Richard C2 December 4, 2010 at 8:17 pm

From SEAFRAME

Kiribati trend +6.0 mm/year Sept 2006

http://www.bom.gov.au/ntc/IDO60101/IDO60101.200609.pdf

Kiribati trend +3.2 mm/year Sept 2010

From TOPEX/Jason

SSH variance for Kiribati from UofC 1992.96 – 2010.58

http://sealevel.colorado.edu/wizard.php?dlon=172&dlat=1&map=v&fit=n&smooth=n&days=60

What do you see since 2004?

Thomas December 4, 2010 at 8:41 pm

You should read the introduction also RC2.
It says there, and you can see it in the graphs, that the long term trends will stabilize over time. You can see the high oscillations of the graph coming in at the installation date of the stations followed by an eventual attenuation to the real long term trend.
Short term fluctuations are not really relevant. The ocean heat content changes slowly.

Richard C2 December 5, 2010 at 9:59 am

Studious avoidance of Kiribati SSH variance.

Inconvenient?

Dappledwater December 5, 2010 at 10:55 am

Inconvenient?

Or boring.

Gareth December 5, 2010 at 11:29 am

What’s inconvenient is your focus on short term variation.

Richard C2 December 5, 2010 at 12:40 pm

6 years and counting

Gareth December 5, 2010 at 1:16 pm

OK, RC2, here’s your challenge. Demonstrate that the balance of evidence on sea level rise indicates that these islands do not face inundation as this century proceeds.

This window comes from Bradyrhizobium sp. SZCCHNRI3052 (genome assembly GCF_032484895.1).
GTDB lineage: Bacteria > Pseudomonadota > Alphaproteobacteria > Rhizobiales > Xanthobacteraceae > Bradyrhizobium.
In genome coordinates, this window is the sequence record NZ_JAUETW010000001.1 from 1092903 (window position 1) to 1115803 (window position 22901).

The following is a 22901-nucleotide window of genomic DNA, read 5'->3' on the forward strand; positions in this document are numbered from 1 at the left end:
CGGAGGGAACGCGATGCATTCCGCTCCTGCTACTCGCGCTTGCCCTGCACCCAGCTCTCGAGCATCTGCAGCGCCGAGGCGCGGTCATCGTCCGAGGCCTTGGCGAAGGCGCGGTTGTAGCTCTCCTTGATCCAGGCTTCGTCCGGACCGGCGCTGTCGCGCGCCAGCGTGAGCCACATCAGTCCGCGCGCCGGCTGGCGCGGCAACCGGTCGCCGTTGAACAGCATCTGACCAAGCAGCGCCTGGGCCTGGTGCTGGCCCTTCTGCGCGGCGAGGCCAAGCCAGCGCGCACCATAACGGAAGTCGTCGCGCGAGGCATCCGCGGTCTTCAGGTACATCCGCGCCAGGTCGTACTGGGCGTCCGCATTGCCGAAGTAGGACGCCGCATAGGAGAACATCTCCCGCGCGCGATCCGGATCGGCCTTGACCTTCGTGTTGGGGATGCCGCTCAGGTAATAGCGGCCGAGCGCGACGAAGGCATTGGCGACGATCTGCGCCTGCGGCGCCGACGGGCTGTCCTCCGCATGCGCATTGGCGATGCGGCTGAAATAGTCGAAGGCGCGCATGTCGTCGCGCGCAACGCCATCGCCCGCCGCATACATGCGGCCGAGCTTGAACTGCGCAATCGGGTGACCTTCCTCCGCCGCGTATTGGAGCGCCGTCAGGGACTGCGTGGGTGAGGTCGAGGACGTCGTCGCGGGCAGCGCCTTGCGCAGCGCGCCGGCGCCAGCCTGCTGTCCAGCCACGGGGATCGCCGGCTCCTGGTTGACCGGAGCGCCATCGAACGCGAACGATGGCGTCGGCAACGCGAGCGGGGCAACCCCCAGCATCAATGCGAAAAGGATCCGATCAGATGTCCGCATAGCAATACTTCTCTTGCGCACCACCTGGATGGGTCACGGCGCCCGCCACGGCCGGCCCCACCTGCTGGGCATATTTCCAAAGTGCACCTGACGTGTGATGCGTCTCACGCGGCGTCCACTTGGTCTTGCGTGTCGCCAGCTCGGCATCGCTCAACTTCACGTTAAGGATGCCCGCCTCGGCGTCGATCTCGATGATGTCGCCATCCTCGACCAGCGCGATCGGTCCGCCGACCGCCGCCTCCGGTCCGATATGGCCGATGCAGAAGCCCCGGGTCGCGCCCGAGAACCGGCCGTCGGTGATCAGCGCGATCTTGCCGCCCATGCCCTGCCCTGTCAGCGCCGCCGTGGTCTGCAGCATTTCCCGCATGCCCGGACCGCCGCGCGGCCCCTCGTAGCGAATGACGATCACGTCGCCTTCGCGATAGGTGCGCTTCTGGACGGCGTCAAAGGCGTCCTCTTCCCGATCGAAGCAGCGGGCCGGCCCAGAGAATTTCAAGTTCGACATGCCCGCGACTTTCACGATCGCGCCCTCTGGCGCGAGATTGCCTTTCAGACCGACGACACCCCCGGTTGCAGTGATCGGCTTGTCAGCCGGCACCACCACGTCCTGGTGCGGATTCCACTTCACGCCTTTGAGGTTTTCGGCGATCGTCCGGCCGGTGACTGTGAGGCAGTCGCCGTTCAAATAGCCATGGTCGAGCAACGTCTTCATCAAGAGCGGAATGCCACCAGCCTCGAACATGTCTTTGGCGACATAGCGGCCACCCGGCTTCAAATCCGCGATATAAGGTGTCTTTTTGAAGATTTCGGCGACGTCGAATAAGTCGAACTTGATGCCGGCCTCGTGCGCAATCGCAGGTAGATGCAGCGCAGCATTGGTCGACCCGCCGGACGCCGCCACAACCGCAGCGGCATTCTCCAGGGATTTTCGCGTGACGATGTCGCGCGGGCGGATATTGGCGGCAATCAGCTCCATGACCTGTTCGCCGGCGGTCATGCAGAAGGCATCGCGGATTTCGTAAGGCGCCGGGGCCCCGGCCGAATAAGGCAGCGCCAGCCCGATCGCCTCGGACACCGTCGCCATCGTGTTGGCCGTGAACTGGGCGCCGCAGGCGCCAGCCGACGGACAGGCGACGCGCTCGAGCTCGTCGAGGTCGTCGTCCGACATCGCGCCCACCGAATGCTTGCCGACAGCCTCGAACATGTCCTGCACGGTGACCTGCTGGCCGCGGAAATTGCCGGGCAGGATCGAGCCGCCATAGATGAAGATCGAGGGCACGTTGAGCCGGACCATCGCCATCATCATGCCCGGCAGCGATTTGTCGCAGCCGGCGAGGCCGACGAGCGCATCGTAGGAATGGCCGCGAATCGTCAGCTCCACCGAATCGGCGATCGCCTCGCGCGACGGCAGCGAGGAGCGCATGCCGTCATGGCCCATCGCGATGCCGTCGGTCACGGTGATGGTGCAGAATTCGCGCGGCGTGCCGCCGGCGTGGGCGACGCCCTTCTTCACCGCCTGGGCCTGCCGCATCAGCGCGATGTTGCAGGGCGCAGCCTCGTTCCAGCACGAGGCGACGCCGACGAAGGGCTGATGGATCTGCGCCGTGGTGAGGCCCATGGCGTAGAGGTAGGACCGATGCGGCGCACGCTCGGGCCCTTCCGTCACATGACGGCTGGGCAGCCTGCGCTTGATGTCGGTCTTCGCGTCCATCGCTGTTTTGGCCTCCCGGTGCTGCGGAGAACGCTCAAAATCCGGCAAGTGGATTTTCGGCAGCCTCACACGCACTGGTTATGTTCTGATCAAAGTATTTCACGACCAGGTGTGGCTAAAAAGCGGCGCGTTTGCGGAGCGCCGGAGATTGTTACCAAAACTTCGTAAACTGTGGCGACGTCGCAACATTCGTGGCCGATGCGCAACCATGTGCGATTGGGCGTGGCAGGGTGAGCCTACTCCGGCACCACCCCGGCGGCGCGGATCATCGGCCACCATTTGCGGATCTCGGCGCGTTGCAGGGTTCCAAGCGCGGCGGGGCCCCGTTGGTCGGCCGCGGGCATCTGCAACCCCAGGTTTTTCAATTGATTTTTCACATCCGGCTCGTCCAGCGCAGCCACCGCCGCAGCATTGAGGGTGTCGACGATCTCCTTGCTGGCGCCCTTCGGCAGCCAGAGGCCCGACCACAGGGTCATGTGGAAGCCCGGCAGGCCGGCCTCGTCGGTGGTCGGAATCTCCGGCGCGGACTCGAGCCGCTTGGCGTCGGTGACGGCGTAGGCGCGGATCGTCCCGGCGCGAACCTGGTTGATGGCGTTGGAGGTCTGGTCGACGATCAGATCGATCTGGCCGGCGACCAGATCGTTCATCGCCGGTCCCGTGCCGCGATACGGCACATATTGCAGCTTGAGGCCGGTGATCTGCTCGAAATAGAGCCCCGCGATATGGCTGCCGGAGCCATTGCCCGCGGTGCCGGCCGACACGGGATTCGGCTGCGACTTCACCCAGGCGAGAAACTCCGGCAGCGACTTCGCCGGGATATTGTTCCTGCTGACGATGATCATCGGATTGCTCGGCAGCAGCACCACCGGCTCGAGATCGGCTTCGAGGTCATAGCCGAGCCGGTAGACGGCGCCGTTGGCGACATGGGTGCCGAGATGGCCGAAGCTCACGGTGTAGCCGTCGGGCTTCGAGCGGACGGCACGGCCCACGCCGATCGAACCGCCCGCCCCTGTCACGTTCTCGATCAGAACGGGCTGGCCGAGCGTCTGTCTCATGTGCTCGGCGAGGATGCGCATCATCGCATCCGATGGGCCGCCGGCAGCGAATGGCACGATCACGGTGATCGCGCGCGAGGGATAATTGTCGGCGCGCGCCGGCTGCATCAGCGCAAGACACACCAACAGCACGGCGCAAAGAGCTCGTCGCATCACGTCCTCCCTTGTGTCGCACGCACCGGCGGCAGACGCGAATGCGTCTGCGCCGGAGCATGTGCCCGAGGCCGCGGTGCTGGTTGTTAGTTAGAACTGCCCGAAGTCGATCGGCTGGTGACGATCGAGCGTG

Note: to do this you will need to demonstrate that:
a) current warming is not causing SLR, or
b) future warming will either not happen, or will not contribute to SLR
c) that major ice sheets are not melting due to the current warming
d) that future warming will either not happen, or will not cause increased melting of those ice sheets
e) why paleoclimate studies of the last interglacial (Eemian) are wrong when they show sea levels 6 m higher than today at a time when global temperatures were only slightly warmer than present
f) why rapid surges in sea level rise are not possible (where “rapid” means greater than 1m per century).

NB: “demonstrate” in this context means showing that the balance of real scientific evidence supports your contention. Blog posts, non-peer-reviewed articles, or any mention of Mörner, simply won’t cut it.

Thanks. I’ll wait.

Richard C2 December 5, 2010 at 7:46 pm

“Demonstrate that the balance of evidence on sea level rise indicates that these islands do not face inundation as this century proceeds.”

Inundation is one of a number of scenarios that may play out over the next century due to natural climate change.